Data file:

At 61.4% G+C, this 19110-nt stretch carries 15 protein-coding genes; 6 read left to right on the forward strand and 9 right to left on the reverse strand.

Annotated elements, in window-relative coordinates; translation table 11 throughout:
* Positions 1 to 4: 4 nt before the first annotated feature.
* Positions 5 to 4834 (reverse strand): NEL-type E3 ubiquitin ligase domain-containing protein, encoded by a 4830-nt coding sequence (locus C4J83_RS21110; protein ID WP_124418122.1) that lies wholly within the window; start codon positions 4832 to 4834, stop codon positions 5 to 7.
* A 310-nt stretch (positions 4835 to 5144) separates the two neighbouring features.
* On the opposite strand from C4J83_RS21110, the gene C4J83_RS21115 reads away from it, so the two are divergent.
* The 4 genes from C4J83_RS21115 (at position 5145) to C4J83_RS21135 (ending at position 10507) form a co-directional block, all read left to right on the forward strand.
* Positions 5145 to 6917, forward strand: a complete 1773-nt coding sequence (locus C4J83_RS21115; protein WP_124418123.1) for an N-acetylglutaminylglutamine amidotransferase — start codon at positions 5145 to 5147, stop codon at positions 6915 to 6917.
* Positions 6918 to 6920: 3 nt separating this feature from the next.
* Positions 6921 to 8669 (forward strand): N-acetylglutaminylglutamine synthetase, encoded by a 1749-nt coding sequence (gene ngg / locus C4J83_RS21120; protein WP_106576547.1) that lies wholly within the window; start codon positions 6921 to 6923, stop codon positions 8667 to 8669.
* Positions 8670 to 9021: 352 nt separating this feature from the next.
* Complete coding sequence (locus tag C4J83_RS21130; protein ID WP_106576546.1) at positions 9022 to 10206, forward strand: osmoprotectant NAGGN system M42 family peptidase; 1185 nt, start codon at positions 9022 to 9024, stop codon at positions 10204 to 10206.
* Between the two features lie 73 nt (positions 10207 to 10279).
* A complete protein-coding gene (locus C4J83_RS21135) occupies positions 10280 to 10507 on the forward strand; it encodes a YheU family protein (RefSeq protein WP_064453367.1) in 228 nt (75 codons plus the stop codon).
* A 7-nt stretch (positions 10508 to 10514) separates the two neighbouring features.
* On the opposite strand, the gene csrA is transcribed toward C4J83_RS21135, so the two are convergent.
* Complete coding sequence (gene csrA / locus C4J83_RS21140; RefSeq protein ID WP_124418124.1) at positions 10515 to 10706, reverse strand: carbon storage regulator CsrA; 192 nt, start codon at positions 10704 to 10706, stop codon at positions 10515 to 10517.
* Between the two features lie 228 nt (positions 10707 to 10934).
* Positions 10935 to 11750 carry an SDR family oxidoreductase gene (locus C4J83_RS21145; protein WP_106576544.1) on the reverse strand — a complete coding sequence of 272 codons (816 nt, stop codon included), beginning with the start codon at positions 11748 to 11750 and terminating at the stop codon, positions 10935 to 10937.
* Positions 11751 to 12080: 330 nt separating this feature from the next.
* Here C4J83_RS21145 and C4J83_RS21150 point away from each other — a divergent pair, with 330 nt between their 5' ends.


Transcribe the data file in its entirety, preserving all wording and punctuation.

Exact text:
At 61.4% G+C, this 19110-nt stretch carries 15 protein-coding genes; 6 read left to right on the forward strand and 9 right to left on the reverse strand.

Annotated elements, in window-relative coordinates; translation table 11 throughout:
* Positions 1 to 4: 4 nt before the first annotated feature.
* Positions 5 to 4834 (reverse strand): NEL-type E3 ubiquitin ligase domain-containing protein, encoded by a 4830-nt coding sequence (locus C4J83_RS21110; protein ID WP_124418122.1) that lies wholly within the window; start codon positions 4832 to 4834, stop codon positions 5 to 7.
* A 310-nt stretch (positions 4835 to 5144) separates the two neighbouring features.
* On the opposite strand from C4J83_RS21110, the gene C4J83_RS21115 reads away from it, so the two are divergent.
* The 4 genes from C4J83_RS21115 (at position 5145) to C4J83_RS21135 (ending at position 10507) form a co-directional block, all read left to right on the forward strand.
* Positions 5145 to 6917, forward strand: a complete 1773-nt coding sequence (locus C4J83_RS21115; protein WP_124418123.1) for an N-acetylglutaminylglutamine amidotransferase — start codon at positions 5145 to 5147, stop codon at positions 6915 to 6917.
* Positions 6918 to 6920: 3 nt separating this feature from the next.
* Positions 6921 to 8669 (forward strand): N-acetylglutaminylglutamine synthetase, encoded by a 1749-nt coding sequence (gene ngg / locus C4J83_RS21120; protein WP_106576547.1) that lies wholly within the window; start codon positions 6921 to 6923, stop codon positions 8667 to 8669.
* Positions 8670 to 9021: 352 nt separating this feature from the next.
* Complete coding sequence (locus tag C4J83_RS21130; protein ID WP_106576546.1) at positions 9022 to 10206, forward strand: osmoprotectant NAGGN system M42 family peptidase; 1185 nt, start codon at positions 9022 to 9024, stop codon at positions 10204 to 10206.
* Between the two features lie 73 nt (positions 10207 to 10279).
* A complete protein-coding gene (locus C4J83_RS21135) occupies positions 10280 to 10507 on the forward strand; it encodes a YheU family protein (RefSeq protein WP_064453367.1) in 228 nt (75 codons plus the stop codon).
* A 7-nt stretch (positions 10508 to 10514) separates the two neighbouring features.
* On the opposite strand, the gene csrA is transcribed toward C4J83_RS21135, so the two are convergent.
* Complete coding sequence (gene csrA / locus C4J83_RS21140; RefSeq protein ID WP_124418124.1) at positions 10515 to 10706, reverse strand: carbon storage regulator CsrA; 192 nt, start codon at positions 10704 to 10706, stop codon at positions 10515 to 10517.
* Between the two features lie 228 nt (positions 10707 to 10934).
* Positions 10935 to 11750 carry an SDR family oxidoreductase gene (locus C4J83_RS21145; protein WP_106576544.1) on the reverse strand — a complete coding sequence of 272 codons (816 nt, stop codon included), beginning with the start codon at positions 11748 to 11750 and terminating at the stop codon, positions 10935 to 10937.
* Positions 11751 to 12080: 330 nt separating this feature from the next.
* Here C4J83_RS21145 and C4J83_RS21150 point away from each other — a divergent pair, with 330 nt between their 5' ends.